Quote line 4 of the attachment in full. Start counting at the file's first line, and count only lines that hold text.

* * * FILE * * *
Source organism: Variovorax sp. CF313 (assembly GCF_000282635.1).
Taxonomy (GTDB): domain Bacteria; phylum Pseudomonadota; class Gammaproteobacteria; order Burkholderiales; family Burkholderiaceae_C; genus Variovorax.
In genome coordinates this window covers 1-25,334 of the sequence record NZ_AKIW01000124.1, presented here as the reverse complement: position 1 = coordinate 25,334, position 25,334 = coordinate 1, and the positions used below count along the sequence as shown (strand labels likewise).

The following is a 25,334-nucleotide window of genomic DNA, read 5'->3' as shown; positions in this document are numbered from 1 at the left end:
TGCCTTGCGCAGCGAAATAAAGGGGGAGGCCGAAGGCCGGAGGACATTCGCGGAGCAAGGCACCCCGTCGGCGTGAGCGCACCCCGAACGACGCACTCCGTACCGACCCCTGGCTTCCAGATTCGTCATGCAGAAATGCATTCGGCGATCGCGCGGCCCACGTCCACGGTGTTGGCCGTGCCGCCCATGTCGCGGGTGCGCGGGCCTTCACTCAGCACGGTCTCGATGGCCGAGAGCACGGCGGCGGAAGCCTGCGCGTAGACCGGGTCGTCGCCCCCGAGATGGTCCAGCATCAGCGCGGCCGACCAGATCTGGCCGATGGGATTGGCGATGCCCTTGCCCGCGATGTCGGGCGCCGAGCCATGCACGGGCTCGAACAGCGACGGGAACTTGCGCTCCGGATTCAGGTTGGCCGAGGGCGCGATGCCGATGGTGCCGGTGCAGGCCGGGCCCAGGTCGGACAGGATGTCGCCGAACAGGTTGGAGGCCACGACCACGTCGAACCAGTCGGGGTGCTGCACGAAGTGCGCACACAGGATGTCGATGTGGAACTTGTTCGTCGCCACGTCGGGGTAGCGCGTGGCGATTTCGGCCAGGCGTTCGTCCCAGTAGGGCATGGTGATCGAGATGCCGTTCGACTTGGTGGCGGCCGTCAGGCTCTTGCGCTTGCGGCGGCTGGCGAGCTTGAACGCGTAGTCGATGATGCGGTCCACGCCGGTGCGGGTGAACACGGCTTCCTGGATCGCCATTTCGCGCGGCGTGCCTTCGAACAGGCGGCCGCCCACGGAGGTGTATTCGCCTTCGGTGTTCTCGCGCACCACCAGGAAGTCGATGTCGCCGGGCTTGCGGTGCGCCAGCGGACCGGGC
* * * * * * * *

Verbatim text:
The following is a 25,334-nucleotide window of genomic DNA, read 5'->3' as shown; positions in this document are numbered from 1 at the left end: